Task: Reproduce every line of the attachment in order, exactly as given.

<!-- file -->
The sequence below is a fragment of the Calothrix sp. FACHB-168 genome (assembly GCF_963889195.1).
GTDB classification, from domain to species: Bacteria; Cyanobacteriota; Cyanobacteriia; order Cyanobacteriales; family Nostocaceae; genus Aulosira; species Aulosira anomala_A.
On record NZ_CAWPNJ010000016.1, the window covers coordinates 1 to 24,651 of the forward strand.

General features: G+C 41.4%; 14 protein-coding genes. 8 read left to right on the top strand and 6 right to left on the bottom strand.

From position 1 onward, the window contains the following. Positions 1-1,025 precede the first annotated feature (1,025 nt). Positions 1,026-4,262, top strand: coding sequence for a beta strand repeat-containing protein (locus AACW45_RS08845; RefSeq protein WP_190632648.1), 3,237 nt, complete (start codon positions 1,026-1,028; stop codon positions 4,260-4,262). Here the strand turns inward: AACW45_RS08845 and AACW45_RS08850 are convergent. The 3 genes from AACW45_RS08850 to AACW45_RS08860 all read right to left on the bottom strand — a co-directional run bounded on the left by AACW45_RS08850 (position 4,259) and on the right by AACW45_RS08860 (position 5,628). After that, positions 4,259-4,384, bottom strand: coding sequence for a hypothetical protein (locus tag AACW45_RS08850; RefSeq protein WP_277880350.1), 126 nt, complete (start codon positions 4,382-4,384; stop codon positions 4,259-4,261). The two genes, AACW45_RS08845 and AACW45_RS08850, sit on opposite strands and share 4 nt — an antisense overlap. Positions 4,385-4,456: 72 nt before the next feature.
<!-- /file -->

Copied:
The sequence below is a fragment of the Calothrix sp. FACHB-168 genome (assembly GCF_963889195.1).
GTDB classification, from domain to species: Bacteria; Cyanobacteriota; Cyanobacteriia; order Cyanobacteriales; family Nostocaceae; genus Aulosira; species Aulosira anomala_A.
On record NZ_CAWPNJ010000016.1, the window covers coordinates 1 to 24,651 of the forward strand.

General features: G+C 41.4%; 14 protein-coding genes. 8 read left to right on the top strand and 6 right to left on the bottom strand.

From position 1 onward, the window contains the following. Positions 1-1,025 precede the first annotated feature (1,025 nt). Positions 1,026-4,262, top strand: coding sequence for a beta strand repeat-containing protein (locus AACW45_RS08845; RefSeq protein WP_190632648.1), 3,237 nt, complete (start codon positions 1,026-1,028; stop codon positions 4,260-4,262). Here the strand turns inward: AACW45_RS08845 and AACW45_RS08850 are convergent. The 3 genes from AACW45_RS08850 to AACW45_RS08860 all read right to left on the bottom strand — a co-directional run bounded on the left by AACW45_RS08850 (position 4,259) and on the right by AACW45_RS08860 (position 5,628). After that, positions 4,259-4,384, bottom strand: coding sequence for a hypothetical protein (locus tag AACW45_RS08850; RefSeq protein WP_277880350.1), 126 nt, complete (start codon positions 4,382-4,384; stop codon positions 4,259-4,261). The two genes, AACW45_RS08845 and AACW45_RS08850, sit on opposite strands and share 4 nt — an antisense overlap. Positions 4,385-4,456: 72 nt before the next feature.